Chandramouli also admits, “There has been mounting pressure on the government from the trading and retail community over the last few months. This move will naturally help pacify this very large voting group”.

Whereas Uboweja explains, “Policy announcements in months leading to elections will be naturally seen from the political lens. The offline retailers’ community represented by Confederation of All India Traders (CAIT) is more united than ever and has been pressurising the government for quite some time now. They are an influential trade body today covering a significantly large voter bank. Ignoring their demands could prove to be very costly for the incumbent government given that small traders have already suffered the most with demonetisation and the introduction of GST.”


Are e-commerce players ready for the change?

The e-commerce players, especially those with big investments made in India will naturally feel the brunt of this. Apart from this, there are many unique Indian e-commerce companies which have a unique model, and they too are going to be impacted as fresh FDI will get stalled due to this.

“Imagine a Walmart, having invested $16bn in Flipkart just recently, suddenly gets hit by such a regulation. Its expected growth with the acquisition comes in jeopardy,” expresses Chandramouli.

Bijoor pointed out, “e-commerce players will use this opportunity to strengthen their image led brand offerings as opposed to price led commodity offerings. At last, e-commerce players need to start thinking like brands, rather than commodity players that play on price arbitrage.”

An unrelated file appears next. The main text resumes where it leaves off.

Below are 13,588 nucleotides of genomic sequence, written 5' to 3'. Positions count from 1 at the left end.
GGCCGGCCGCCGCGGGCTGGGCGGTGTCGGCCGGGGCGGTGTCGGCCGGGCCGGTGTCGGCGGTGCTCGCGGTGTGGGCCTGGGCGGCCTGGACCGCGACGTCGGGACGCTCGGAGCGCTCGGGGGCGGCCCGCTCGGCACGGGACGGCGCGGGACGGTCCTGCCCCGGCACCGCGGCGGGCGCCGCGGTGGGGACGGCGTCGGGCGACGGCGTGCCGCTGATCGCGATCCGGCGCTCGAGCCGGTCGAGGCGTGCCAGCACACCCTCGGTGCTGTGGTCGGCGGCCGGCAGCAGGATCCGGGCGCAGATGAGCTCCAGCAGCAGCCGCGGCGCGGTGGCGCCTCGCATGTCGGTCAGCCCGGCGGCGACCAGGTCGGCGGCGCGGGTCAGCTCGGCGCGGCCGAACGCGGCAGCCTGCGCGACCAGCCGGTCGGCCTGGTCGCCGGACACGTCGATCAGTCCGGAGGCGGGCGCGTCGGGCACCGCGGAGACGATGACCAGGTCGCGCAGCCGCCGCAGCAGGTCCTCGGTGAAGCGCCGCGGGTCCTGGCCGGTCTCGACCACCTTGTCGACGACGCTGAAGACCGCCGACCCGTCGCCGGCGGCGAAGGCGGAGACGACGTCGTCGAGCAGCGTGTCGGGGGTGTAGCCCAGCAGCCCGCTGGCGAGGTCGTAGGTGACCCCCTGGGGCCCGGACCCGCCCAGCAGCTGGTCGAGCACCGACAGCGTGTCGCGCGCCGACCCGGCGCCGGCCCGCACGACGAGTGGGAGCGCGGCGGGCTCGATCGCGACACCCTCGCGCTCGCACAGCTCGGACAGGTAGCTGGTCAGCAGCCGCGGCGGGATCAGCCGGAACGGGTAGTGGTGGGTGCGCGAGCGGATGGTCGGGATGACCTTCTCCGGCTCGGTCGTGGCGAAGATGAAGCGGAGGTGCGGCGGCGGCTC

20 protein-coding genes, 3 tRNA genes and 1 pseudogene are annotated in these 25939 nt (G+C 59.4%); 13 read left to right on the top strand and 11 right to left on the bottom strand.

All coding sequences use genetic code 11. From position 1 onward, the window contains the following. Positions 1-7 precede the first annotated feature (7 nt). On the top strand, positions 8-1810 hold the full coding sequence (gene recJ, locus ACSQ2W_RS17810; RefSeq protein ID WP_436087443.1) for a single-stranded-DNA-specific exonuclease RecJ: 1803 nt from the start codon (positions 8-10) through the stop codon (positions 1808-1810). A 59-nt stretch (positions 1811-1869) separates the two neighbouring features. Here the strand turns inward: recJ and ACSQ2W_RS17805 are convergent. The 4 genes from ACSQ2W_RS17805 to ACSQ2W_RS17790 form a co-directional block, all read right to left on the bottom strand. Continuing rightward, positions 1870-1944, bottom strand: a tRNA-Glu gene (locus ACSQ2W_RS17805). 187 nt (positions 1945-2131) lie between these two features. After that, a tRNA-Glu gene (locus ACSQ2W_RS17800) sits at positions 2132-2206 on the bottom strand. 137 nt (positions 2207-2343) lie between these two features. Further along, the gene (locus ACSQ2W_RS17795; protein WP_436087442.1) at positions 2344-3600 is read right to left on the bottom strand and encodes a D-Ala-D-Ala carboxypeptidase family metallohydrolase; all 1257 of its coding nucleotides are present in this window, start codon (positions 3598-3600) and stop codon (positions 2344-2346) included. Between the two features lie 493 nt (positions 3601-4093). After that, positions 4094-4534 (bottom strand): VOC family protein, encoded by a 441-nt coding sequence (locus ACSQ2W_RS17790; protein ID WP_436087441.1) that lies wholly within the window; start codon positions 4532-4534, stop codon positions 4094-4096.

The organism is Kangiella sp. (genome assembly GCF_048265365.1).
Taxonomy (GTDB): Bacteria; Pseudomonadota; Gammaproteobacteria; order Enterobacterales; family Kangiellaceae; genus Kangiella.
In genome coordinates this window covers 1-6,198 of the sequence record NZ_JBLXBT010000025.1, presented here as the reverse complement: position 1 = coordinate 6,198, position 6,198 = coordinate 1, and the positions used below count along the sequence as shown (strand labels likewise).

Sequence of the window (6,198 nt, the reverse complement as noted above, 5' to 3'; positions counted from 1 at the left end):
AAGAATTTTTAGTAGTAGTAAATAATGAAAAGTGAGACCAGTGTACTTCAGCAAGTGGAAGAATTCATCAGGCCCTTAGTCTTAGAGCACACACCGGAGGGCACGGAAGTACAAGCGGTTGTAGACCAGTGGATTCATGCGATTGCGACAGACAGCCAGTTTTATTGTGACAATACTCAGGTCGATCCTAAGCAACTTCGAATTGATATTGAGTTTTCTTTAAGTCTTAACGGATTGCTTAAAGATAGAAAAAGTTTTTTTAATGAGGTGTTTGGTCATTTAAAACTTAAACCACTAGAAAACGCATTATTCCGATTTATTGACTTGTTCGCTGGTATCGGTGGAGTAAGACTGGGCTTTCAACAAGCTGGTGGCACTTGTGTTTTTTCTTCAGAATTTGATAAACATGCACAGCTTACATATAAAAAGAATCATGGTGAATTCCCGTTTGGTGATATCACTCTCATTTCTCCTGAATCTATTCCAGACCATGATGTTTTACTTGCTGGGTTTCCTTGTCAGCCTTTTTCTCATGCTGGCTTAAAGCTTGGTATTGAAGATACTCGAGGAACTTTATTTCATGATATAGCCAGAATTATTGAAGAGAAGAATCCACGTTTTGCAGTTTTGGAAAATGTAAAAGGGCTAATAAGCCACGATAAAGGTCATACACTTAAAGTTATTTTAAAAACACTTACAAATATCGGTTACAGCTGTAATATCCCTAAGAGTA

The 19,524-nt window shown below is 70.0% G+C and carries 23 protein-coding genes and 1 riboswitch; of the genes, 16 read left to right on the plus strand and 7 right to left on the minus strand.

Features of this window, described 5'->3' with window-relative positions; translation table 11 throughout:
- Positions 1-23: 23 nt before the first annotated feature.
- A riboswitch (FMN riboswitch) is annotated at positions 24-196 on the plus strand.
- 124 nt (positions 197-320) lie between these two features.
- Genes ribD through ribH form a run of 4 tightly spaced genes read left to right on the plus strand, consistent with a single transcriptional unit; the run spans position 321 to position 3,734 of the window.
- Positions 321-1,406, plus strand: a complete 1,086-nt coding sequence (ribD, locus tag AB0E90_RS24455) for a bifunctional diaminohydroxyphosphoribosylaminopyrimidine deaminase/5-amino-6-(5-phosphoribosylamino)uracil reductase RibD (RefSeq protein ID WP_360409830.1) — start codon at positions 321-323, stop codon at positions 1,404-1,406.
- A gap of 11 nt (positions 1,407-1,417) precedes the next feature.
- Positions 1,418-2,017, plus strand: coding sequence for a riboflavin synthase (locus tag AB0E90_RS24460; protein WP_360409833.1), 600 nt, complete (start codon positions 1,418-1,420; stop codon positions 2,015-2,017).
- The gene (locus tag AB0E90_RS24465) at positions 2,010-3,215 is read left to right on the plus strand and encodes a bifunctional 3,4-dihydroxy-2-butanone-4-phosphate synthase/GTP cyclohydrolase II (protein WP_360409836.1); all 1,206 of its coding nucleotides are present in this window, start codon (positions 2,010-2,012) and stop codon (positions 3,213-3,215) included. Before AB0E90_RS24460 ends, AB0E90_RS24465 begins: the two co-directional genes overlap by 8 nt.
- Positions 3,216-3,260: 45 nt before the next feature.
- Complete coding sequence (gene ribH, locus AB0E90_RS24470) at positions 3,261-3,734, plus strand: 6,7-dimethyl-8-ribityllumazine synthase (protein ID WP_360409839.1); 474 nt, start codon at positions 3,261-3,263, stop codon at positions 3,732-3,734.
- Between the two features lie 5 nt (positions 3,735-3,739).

Uboweja shares, “e-commerce players have been playing on the edge for quite some time and have benefitted from unfair trade practices to grow their wallets. Some of the policy elements were already in effect but weren’t implemented well. It is unlikely that the policy came as a surprise to them. What they will seek is time to enforce the new draft so that they can manoeuvre their financial and business operations to align with the law of the land.”

A dire need of a policy for e-commerce

While, we all agree that online shopping has changed the entire landscape of shopping in India, we couldn’t deny the heavy losses faced by the e-commerce companies, due to the deep discounting. Is it, the need of the hour that we need an appropriate policy for e-commerce industry as well? 

Explains Uboweja, “e-commerce companies have made losses because of heavy discounting to grow their user base. This is similar to the state of the aviation industry in India, where airlines are under-pricing the travel fares to grow their traveller base. As a strategy, it can be effective for a short to mid-term but is certainly not business sustainable in the long term. We must credit the e-commerce companies for contributing to the creation of a totally new industry and millions of direct and indirect jobs, however, they may not be allowed a home run going forward as it may prove counterproductive to creating an environment of healthy competition if, we are left with only a few large players controlling trade.” 

“e-commerce is an evolving sector with many new business models and approaches. The policy approach to e-commerce has to be open and exploratory, not closed and restrictive. It is here to stay, and instead of playing online versus offline in policymaking, it has to have an inclusive approach, adds Chandramouli”.